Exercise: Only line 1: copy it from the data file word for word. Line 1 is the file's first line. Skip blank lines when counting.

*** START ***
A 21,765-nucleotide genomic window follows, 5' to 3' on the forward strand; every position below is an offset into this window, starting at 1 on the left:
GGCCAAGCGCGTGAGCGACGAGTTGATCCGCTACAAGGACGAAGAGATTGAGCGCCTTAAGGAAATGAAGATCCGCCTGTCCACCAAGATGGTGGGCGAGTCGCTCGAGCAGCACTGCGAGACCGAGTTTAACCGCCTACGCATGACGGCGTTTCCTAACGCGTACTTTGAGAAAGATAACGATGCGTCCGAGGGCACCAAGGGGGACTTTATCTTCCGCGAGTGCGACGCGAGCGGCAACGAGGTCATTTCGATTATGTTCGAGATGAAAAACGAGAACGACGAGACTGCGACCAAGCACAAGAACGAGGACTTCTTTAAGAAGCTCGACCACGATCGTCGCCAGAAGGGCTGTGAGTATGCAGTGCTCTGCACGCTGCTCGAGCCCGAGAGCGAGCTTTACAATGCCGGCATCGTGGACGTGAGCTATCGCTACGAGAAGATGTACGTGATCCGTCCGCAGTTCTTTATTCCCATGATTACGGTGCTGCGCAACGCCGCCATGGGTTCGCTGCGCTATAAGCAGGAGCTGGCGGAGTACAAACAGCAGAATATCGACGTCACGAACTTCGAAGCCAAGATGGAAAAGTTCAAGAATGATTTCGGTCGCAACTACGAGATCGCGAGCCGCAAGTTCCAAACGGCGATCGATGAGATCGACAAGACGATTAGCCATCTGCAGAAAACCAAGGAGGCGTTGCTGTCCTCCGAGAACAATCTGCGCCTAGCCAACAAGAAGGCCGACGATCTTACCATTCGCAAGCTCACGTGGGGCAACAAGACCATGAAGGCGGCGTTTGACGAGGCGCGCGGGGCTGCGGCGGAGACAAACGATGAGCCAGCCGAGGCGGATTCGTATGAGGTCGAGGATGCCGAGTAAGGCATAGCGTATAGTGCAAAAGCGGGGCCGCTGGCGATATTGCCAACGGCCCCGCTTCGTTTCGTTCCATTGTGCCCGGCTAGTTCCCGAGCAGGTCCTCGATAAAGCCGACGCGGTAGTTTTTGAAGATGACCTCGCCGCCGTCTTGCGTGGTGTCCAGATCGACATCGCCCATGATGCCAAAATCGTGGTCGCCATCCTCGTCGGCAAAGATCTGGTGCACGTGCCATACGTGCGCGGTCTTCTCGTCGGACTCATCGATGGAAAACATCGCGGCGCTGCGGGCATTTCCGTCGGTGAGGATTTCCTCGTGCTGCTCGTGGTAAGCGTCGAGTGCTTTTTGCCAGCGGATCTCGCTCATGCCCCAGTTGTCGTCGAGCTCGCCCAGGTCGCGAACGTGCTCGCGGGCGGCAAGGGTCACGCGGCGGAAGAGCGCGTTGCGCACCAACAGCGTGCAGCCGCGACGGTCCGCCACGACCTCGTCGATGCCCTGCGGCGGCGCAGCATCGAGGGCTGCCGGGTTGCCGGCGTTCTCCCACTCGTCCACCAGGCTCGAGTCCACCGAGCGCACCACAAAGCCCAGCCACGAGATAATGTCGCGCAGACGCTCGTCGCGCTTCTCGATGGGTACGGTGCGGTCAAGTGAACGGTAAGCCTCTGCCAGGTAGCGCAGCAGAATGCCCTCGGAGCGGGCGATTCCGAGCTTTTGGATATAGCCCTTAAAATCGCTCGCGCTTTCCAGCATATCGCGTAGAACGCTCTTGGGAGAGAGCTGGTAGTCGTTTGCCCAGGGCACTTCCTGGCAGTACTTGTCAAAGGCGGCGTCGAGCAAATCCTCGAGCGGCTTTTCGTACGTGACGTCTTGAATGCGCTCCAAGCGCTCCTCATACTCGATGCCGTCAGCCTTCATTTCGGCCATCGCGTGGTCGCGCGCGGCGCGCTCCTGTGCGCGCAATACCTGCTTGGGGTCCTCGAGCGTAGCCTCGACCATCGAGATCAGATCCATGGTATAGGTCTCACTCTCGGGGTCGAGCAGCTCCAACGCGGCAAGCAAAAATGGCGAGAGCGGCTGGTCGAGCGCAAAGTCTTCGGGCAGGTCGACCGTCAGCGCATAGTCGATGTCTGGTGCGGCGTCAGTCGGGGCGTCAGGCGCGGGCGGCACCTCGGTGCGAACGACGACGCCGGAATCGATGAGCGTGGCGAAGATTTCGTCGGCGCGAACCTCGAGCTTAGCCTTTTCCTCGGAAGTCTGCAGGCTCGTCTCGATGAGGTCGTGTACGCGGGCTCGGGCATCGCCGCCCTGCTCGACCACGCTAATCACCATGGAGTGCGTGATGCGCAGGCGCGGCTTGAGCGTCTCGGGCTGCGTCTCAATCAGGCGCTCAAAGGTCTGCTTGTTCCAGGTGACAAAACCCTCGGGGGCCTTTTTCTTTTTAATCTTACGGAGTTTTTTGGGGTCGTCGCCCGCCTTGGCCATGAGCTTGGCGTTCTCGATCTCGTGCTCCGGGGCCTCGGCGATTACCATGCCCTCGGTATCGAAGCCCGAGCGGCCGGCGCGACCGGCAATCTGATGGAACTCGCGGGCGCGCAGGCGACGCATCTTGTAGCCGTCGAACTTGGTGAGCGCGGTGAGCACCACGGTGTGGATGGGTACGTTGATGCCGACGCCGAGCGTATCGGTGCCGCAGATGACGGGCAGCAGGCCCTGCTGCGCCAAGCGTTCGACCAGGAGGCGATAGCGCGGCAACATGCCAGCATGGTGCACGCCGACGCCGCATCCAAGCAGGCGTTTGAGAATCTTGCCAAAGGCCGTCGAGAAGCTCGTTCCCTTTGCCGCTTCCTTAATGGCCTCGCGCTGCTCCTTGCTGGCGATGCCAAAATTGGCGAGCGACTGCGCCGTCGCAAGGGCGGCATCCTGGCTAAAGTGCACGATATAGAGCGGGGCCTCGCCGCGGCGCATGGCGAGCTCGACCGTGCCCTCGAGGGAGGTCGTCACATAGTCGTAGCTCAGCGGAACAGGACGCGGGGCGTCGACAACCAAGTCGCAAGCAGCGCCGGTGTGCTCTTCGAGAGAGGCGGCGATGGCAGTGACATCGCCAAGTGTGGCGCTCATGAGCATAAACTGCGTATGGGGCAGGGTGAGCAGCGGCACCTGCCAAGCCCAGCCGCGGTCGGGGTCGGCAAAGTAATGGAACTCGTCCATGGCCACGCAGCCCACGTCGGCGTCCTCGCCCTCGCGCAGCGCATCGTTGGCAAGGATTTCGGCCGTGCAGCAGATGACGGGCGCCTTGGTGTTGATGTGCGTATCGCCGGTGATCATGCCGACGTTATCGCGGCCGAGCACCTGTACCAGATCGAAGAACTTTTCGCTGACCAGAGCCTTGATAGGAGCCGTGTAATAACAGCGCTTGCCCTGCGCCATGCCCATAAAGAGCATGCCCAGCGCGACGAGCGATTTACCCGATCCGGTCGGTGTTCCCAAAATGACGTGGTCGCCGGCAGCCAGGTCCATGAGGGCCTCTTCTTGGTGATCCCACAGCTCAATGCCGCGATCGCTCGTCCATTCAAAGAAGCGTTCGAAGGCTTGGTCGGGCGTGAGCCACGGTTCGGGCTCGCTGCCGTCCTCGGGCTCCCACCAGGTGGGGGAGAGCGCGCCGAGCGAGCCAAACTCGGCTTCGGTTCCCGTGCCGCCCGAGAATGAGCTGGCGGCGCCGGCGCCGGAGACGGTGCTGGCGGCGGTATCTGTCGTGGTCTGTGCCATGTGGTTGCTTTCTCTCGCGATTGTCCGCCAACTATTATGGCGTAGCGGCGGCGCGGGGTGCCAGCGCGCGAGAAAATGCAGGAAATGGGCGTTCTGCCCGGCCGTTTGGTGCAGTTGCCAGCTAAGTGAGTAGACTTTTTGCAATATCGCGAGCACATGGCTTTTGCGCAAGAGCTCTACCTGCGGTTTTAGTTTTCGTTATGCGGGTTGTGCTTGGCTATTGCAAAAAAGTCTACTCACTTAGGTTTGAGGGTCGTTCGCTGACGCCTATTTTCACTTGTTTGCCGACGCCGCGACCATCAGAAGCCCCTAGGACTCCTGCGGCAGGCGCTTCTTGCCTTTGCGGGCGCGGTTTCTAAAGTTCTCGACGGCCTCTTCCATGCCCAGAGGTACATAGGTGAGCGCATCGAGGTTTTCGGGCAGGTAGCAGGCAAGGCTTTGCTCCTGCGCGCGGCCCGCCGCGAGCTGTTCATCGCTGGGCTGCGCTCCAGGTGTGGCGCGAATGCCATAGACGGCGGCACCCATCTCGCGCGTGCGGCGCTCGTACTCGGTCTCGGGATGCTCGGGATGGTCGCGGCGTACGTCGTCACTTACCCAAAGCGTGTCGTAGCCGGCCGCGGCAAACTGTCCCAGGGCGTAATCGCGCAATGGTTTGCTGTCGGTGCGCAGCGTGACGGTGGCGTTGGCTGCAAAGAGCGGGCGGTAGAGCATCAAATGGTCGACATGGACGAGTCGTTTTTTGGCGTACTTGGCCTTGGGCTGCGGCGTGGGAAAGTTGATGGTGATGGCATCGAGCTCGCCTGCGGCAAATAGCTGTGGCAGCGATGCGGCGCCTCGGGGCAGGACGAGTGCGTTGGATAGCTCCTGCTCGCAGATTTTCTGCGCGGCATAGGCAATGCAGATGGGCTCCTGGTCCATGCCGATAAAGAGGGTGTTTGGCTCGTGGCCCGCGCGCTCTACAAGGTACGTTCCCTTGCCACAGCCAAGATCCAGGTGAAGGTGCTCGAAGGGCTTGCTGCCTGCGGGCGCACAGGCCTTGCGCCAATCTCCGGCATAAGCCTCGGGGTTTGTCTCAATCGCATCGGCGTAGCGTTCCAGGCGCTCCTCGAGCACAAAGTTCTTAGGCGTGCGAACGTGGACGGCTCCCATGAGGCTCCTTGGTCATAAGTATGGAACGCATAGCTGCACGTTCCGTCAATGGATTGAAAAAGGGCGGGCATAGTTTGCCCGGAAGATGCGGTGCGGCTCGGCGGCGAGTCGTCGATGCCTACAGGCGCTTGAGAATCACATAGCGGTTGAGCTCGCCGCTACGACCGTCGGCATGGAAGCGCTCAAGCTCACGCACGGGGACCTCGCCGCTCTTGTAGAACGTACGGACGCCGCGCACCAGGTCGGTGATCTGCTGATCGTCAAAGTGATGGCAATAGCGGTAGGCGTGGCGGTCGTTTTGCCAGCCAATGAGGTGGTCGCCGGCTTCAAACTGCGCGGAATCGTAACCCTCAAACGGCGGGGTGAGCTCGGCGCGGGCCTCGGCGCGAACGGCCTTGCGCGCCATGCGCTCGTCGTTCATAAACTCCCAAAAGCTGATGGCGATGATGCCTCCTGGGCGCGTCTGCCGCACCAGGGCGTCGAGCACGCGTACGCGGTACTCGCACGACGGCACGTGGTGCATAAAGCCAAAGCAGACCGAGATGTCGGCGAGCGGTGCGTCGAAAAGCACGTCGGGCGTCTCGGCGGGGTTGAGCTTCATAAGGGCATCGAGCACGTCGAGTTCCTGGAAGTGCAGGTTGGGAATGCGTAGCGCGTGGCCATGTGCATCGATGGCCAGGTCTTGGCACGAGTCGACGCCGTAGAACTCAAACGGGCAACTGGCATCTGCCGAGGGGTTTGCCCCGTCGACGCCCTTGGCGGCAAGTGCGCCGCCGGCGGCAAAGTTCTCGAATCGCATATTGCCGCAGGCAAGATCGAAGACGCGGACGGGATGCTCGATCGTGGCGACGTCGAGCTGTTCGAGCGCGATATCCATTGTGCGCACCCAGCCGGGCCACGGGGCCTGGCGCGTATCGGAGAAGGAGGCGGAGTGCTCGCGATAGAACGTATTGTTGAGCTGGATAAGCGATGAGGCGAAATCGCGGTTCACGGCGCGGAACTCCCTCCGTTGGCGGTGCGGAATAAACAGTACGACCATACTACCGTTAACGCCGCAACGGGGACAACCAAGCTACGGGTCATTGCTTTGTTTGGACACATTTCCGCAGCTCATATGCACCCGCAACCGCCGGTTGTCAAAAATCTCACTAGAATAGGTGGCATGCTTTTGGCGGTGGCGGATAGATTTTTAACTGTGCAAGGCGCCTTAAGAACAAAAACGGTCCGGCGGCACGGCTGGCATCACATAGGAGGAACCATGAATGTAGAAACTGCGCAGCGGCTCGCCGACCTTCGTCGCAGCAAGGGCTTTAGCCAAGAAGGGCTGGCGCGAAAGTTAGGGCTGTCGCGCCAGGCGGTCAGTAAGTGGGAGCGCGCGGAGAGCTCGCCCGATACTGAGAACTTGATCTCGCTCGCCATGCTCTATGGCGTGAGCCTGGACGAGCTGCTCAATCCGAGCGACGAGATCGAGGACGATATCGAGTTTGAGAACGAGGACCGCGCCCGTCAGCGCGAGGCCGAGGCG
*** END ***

A 21,765-nucleotide genomic window follows, 5' to 3' on the forward strand; every position below is an offset into this window, starting at 1 on the left: